United States District Court, E.D. Michigan, Southern Division
Peter Bormuth, Plaintiff, Pro se, Jackson, MI.
For County of Jackson, Defendant: Richard D. McNulty, Cohl, Stoker, Lansing, MI.
OPINION AND ORDER OVERRULING THE PLAINTIFF'S OBJECTIONS, OVERRULING IN PART AND SUSTAINING IN PART DEFENDANT'S OBJECTIONS, ADOPTING IN PART THE REPORT AND RECOMMENDATION, GRANTING DEFENDANT'S MOTION FOR SUMMARY JUDGMENT, AND DENYING PLAINTIFF'S MOTION FOR SUMMARY JUDGMENT
HON. MARIANNE O. BATTANI, United States District Judge.
The present case arises from Plaintiff Peter Bormuth's (" Bormuth's" ) Establishment Clause challenge to Defendant County of Jackson's (" Jackson's" ) practice of opening its Board of Commissioner meetings with prayer invocations delivered by members of the Board. Before the Court are
Bormuth's and Jackson's objections to Magistrate Judge Hluchaniuk's March 31, 2015, Report and Recommendation (" R& R" ). (Docs. 51, 53.) In the R& R (Doc. 50), the Magistrate Judge recommended that the Court grant Bormuth's motion for summary judgment (Doc. 37) and deny Jackson's motion for summary judgment (Doc. 25). For the reasons that follow, the Court OVERRULES Bormuth's objections, OVERRULES IN PART AND SUSTAINS IN PART Jackson's objections, ADOPTS IN PART the R& R, GRANTS Jackson's Motion for Summary Judgment, and DENIES Bormuth's Motion for Summary Judgment.
I. STATEMENT OF FACTS
As the parties have not objected to the R& R's recitation of the facts, the Court adopts that portion of the R& R. (See Doc. 50, pp. 2-6.)
II. STANDARD OF REVIEW
A. Report and Recommendations
Pursuant to statute, this Court's standard of review for a magistrate judge's report and recommendation requires a de novo determination of those portions of the report or specified proposed findings or recommendations to which objection is made. 28 U.S.C. § 636(b)(1)(C). A judge of the court may accept, reject, or modify, in whole or in part, the findings or recommendations made by the magistrate judge. Id.
B. Summary Judgment
Summary judgment is appropriately rendered " if the pleadings, depositions, answers to interrogatories and admissions on file, together with the affidavits, if any, show that there is no genuine issue as to any material fact and the moving party is entitled to judgment as a matter of law." Redding v. St. Eward, 241 F.3d 530, 532 (6th Cir. 2001). The court must determine " whether the evidence presents a sufficient disagreement to require submission to a jury or whether it is so one-sided that one party must prevail as a matter of law." State Farm Fire & Cas. Co. v. McGowan, 421 F.3d 433, 436 (6th Cir. 2005) (quoting Anderson v. Liberty Lobby, Inc., 477 U.S. 242, 251-52, 106 S.Ct. 2505, 91 L.Ed.2d 202 (1986)). The evidence and all reasonable inferences must be construed in the light most favorable to the non-moving party. Matsushita Elec. Indus. Co., Ltd. v. Zenith Radio Corp., 475 U.S. 574, 587, 106 S.Ct. 1348, 89 L.Ed.2d 538 (1986).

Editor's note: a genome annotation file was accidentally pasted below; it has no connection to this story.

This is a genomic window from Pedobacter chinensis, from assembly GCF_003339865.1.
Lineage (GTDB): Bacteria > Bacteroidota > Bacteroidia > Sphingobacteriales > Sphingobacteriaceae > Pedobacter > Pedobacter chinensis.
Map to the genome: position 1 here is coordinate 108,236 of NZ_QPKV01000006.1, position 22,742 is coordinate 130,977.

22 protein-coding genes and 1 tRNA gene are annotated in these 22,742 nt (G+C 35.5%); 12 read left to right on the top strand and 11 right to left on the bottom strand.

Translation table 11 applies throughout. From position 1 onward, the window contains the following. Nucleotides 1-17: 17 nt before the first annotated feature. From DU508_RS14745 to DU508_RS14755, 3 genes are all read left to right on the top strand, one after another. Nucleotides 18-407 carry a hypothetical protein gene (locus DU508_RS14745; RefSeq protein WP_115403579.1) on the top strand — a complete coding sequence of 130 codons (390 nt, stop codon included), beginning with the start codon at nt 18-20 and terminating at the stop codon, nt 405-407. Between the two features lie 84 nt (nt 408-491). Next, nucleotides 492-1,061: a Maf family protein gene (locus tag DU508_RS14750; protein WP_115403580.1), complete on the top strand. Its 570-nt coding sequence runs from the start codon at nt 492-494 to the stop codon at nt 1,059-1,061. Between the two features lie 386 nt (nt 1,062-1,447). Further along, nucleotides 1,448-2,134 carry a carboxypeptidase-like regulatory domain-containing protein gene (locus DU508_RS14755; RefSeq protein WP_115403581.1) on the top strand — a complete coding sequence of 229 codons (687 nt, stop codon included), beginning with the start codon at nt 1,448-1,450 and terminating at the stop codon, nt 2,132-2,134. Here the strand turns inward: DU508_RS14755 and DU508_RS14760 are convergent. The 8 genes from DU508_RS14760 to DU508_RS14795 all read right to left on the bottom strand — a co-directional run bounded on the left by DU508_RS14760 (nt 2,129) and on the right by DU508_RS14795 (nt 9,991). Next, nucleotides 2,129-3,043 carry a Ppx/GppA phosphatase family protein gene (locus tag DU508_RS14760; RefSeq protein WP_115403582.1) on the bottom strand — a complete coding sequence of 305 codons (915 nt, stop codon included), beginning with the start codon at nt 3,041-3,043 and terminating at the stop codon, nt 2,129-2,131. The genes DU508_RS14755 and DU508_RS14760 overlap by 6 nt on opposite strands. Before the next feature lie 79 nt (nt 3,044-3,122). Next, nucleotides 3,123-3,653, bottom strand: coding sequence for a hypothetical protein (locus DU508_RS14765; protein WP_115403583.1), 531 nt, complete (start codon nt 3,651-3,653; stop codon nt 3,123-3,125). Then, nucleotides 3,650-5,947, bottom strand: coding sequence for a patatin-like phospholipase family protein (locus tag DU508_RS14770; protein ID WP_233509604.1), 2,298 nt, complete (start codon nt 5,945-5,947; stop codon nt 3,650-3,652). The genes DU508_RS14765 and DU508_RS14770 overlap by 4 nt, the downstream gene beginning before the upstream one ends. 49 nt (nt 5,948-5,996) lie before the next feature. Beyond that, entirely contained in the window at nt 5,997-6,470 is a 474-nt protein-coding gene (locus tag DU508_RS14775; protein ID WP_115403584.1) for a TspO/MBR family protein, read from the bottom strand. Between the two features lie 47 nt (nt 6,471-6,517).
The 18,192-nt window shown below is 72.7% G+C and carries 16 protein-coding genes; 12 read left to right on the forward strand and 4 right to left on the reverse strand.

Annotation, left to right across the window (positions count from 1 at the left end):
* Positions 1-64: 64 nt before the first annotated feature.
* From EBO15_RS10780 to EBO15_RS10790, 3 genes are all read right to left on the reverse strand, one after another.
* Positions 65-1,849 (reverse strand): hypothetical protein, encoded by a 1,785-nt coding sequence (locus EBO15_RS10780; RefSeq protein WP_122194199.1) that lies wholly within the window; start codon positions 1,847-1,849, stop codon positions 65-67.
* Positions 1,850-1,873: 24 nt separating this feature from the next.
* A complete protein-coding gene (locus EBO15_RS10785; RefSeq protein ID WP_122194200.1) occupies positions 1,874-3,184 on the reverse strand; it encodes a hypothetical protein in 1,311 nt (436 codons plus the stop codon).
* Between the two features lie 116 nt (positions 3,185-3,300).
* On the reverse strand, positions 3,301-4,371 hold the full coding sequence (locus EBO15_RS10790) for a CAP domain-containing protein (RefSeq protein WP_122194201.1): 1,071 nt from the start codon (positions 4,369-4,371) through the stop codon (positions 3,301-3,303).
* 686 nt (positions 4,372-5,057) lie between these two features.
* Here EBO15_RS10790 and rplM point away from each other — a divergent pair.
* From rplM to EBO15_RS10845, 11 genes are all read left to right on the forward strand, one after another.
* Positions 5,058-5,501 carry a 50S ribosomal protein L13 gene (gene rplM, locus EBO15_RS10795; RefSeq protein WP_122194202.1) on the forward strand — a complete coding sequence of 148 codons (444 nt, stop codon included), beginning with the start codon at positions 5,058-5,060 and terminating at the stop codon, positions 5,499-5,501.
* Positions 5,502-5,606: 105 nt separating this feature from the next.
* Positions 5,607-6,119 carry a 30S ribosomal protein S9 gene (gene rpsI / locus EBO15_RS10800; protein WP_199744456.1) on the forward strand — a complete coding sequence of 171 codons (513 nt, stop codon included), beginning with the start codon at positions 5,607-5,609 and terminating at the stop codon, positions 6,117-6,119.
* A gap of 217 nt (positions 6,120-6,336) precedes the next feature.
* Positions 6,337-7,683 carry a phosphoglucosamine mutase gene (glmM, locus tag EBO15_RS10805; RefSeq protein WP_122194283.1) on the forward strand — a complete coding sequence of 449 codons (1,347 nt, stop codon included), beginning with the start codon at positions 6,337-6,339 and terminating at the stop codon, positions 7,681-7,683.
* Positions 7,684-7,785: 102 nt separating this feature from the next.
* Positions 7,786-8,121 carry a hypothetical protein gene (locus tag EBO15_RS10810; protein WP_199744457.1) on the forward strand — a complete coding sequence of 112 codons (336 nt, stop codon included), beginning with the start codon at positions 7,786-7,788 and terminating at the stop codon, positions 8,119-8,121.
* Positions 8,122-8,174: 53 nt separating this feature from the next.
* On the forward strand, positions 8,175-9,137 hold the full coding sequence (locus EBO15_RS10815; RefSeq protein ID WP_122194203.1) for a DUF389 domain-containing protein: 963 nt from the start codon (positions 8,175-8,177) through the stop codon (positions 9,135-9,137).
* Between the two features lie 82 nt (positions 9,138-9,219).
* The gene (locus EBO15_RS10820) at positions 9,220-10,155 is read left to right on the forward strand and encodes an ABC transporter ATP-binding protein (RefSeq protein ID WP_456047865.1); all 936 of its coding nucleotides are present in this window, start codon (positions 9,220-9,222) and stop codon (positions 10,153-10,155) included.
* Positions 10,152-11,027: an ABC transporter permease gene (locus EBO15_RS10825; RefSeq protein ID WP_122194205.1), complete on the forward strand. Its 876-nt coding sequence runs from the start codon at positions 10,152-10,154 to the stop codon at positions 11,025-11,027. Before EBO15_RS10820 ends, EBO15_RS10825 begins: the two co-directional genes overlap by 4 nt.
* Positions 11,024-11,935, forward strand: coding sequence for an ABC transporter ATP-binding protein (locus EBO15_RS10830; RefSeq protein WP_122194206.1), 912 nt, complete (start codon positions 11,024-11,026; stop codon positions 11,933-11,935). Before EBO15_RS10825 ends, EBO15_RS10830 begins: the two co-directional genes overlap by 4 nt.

Where the movant establishes the lack of a genuine issue of material fact, the burden of demonstrating the existence of such an issue shifts to the non-moving party to come forward with " specific facts showing that there is a genuine issue for trial." Celotex Corp. v. Catrett, 477 U.S. 317, 322-23, 106 S.Ct. 2548, 91 L.Ed.2d 265 (1986). That is, the party opposing a motion for summary judgment must make an affirmative showing with proper evidence and must " designate specific facts in affidavits, depositions, or other factual material showing 'evidence on which the jury could reasonably find for the plaintiff.'" Brown v. Scott, 329 F.Supp.2d 905, 910 (6th Cir. 2004). In order to fulfill this burden, the non-moving party need only demonstrate the minimal standard that a jury could ostensibly find in his favor. Anderson, 477 U.S. at 248; McLean v. 988011 Ontario, Ltd., 224 F.3d 797, 800 (6th Cir. 2000). However, mere allegations or denials in the non-movant's pleadings will not satisfy this burden, nor will a mere scintilla of evidence supporting the non-moving party. Anderson, 477 U.S. at 248, 251.
A. Sectarian Prayer
As a preliminary matter, the Court briefly addresses Bormuth's objection that
the Magistrate Judge failed to determine the merits of the case in accordance with the Treaty of Tripoli of 1797. The Court agrees with the Magistrate Judge's conclusion that the Treaty of Tripoli is nothing more than a confirmation that the treaty was executed by the United States not as a religious power but as a secular state. Frank Lambert, The Founding Fathers and the Place of Religion in America 11 (2006) (" The assurances . . . were intended to allay the fears of the Muslim state by insisting that religion would not govern how the treaty was interpreted and enforced . . . . [and] that the pact was ...